Ngarrindjeri elder Elaine Kropinyeri from Mount Gambier in South Australia told SBS News Centrelink had recently cleared her of a $7800 debt, citing an “internal mistake”.
Ms Elaine Kropiyeri said she had not worked for two-and-a-half years after she resigned for “personal reasons” as a cultural consultant at a local foster care service in Mount Gambier, and successfully applied for Centrelink’s NewStart Allowance.
She said she discovered the so-called debt after Centrelink informed her she had been overpaid, in a separate matter, by $600. According to Ms Kropiyeri, Centrelink did not explain how the overpayment had been calculated, but deducted $464 from her regular payments towards the debt.
“It was absolutely terrifying…when you’re on a very meagre income, barely surviving,” she said.
Ms Kropiyeri found the $7800 in an obscure area of her MyGov Centrelink online account while trying to understand her debt notice. This figure, according to Ms Kropiyeri, didn't appear in the usual 'deductions' section.
“They didn’t even send me a letter,” she said.
“If I didn't accidentally come across it the way I did, they would still be deducting from my meagre income.”
Subsequently, Ms Kropiyeri received a statement on November 29 confirming her fears that the larger sum was in fact owing. With the notice showing $7154.52 was still to be repaid, she was able to work out Centrelink had been deducting part of her payment without her knowledge for this larger debt.
Centrelink has been under fire this week over its debt recovery process. There have been reports of welfare recipients receiving debt recovery letters over the past month, in some cases over contested debts.
Social Services Minister Christian Porter confirmed on Tuesday 169,000 “polite” debt letters had been distributed by an automated system.
The Labor Party has criticised the system as flawed.
“This is a crude and inaccurate approach with data matching… we think it should stop,” Labor’s acting human services spokesman Doug Cameron told ABC radio last week.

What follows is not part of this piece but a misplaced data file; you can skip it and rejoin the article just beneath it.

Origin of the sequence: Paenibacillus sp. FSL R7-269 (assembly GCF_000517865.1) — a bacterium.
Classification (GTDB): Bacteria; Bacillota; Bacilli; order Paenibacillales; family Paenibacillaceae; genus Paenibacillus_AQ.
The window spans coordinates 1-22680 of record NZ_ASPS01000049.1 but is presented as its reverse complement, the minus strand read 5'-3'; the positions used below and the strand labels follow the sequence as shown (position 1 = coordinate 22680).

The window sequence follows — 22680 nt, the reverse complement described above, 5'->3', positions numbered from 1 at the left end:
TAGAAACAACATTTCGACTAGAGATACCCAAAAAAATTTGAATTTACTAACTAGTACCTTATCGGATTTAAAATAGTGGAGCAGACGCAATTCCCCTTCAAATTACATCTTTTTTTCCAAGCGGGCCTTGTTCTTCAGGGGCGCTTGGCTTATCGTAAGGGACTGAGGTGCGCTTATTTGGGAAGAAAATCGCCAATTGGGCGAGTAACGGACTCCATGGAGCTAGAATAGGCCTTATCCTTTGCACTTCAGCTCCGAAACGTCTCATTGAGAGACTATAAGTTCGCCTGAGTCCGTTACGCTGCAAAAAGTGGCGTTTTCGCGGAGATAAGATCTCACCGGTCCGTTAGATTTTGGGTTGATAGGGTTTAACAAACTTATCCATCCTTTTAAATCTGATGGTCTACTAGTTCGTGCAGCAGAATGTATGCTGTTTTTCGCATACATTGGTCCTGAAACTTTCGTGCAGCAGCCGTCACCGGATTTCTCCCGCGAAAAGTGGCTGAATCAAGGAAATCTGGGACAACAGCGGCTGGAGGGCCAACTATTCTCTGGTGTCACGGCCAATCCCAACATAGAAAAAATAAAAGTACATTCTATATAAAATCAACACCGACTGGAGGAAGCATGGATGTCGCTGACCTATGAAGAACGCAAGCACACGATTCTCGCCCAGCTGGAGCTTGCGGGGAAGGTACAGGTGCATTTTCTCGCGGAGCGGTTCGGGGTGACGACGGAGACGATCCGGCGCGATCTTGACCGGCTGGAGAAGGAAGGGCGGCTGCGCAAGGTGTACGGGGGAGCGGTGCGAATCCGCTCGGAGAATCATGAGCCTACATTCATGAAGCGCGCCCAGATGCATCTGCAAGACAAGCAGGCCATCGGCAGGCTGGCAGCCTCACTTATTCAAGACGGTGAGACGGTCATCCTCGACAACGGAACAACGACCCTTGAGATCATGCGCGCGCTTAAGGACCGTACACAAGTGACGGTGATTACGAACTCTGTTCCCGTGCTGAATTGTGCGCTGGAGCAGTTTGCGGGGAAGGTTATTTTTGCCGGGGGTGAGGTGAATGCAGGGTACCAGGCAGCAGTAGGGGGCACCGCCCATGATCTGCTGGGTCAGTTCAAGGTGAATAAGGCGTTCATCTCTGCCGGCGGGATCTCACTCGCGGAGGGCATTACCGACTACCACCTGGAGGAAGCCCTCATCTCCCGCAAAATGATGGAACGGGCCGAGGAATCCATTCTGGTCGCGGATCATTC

It is part of the federal government’s attempt to retrieve $4 billion in overpayments.
When Ms Kropiyeri enquired to Centrelink over the phone about the disputed amount owing, she said the staff member could not explain it.
“I am still unsure how this [debt] came to be because, as I said, I hadn't worked and did my reporting every fortnight.”
She was referred to a specialists team where a staff member said the onus was on her to explain the debt to Centrelink.
“But it’s [their] department that determines what overpayments that need to be distributed - I don’t have access to their computers.”
Because she was sure she did not owe any amount, she said she told Centrelink she would take her case to the Ombudsman's Office and ended the phone call.
Within half an hour they called her back to tell her the debt had been waived because of an “internal mistake”.
“I know my rights, so I stood up, tooth and nail, to them.”
On Wednesday, independent federal member for Denison Andrew Wilkie MP called the Commonwealth Ombudsman to investigate the system.
"This is terrifying people, and we've got a government who is saying there is no problem," he told reporters in Hobart on Wednesday.
"I've had four people now approach me... who I would describe as presenting as suicidal."
He cited a case of a woman who said Centrelink told her she owed $69,000. When she enquired into it, the service said in fact she owed it $3000 but could not provide her with a reason why.
A spokesperson from the Ombudsman’s Office told SBS News that it was aware about the issue brought to its attention by Mr Wilkie and was seeking further information from Centrelink.
They added that the office would not comment further at this time.